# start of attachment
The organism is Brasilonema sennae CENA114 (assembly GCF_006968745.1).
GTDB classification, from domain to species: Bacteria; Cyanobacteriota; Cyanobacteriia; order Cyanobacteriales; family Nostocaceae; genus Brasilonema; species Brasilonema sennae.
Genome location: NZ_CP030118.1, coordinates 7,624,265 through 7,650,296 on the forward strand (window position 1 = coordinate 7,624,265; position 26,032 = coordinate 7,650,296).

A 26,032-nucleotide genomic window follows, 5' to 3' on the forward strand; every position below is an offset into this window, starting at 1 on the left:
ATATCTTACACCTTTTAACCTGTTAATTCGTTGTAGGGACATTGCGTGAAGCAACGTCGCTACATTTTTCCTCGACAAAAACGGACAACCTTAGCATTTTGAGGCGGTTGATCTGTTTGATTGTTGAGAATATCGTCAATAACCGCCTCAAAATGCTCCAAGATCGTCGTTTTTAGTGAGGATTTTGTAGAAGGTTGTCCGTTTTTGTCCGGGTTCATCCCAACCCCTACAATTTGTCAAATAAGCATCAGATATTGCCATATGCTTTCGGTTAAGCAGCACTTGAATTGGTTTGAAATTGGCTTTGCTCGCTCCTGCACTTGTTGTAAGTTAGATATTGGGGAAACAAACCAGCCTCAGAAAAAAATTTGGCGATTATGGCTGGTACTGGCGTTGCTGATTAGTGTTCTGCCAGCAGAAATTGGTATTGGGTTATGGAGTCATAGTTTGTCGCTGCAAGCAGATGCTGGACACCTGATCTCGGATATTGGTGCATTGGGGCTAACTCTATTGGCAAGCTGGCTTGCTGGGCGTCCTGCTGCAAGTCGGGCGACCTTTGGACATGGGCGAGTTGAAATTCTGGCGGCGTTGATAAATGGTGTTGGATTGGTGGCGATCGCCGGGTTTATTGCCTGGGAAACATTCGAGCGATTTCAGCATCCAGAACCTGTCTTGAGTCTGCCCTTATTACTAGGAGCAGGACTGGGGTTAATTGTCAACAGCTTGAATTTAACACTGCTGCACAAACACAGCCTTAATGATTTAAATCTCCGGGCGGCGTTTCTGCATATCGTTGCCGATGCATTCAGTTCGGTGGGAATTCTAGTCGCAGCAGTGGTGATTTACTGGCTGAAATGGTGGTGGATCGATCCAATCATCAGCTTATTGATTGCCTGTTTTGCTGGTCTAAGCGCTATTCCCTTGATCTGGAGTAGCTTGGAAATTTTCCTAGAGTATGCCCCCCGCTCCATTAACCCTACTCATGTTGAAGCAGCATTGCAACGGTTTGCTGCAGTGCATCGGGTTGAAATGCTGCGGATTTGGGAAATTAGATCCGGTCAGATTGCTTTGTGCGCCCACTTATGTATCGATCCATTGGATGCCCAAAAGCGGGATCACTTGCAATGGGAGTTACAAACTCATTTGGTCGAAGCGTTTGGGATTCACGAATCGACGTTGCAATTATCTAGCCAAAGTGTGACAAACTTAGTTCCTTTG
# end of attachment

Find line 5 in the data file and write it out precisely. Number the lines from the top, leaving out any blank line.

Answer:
ATATCTTACACCTTTTAACCTGTTAATTCGTTGTAGGGACATTGCGTGAAGCAACGTCGCTACATTTTTCCTCGACAAAAACGGACAACCTTAGCATTTTGAGGCGGTTGATCTGTTTGATTGTTGAGAATATCGTCAATAACCGCCTCAAAATGCTCCAAGATCGTCGTTTTTAGTGAGGATTTTGTAGAAGGTTGTCCGTTTTTGTCCGGGTTCATCCCAACCCCTACAATTTGTCAAATAAGCATCAGATATTGCCATATGCTTTCGGTTAAGCAGCACTTGAATTGGTTTGAAATTGGCTTTGCTCGCTCCTGCACTTGTTGTAAGTTAGATATTGGGGAAACAAACCAGCCTCAGAAAAAAATTTGGCGATTATGGCTGGTACTGGCGTTGCTGATTAGTGTTCTGCCAGCAGAAATTGGTATTGGGTTATGGAGTCATAGTTTGTCGCTGCAAGCAGATGCTGGACACCTGATCTCGGATATTGGTGCATTGGGGCTAACTCTATTGGCAAGCTGGCTTGCTGGGCGTCCTGCTGCAAGTCGGGCGACCTTTGGACATGGGCGAGTTGAAATTCTGGCGGCGTTGATAAATGGTGTTGGATTGGTGGCGATCGCCGGGTTTATTGCCTGGGAAACATTCGAGCGATTTCAGCATCCAGAACCTGTCTTGAGTCTGCCCTTATTACTAGGAGCAGGACTGGGGTTAATTGTCAACAGCTTGAATTTAACACTGCTGCACAAACACAGCCTTAATGATTTAAATCTCCGGGCGGCGTTTCTGCATATCGTTGCCGATGCATTCAGTTCGGTGGGAATTCTAGTCGCAGCAGTGGTGATTTACTGGCTGAAATGGTGGTGGATCGATCCAATCATCAGCTTATTGATTGCCTGTTTTGCTGGTCTAAGCGCTATTCCCTTGATCTGGAGTAGCTTGGAAATTTTCCTAGAGTATGCCCCCCGCTCCATTAACCCTACTCATGTTGAAGCAGCATTGCAACGGTTTGCTGCAGTGCATCGGGTTGAAATGCTGCGGATTTGGGAAATTAGATCCGGTCAGATTGCTTTGTGCGCCCACTTATGTATCGATCCATTGGATGCCCAAAAGCGGGATCACTTGCAATGGGAGTTACAAACTCATTTGGTCGAAGCGTTTGGGATTCACGAATCGACGTTGCAATTATCTAGCCAAAGTGTGACAAACTTAGTTCCTTTG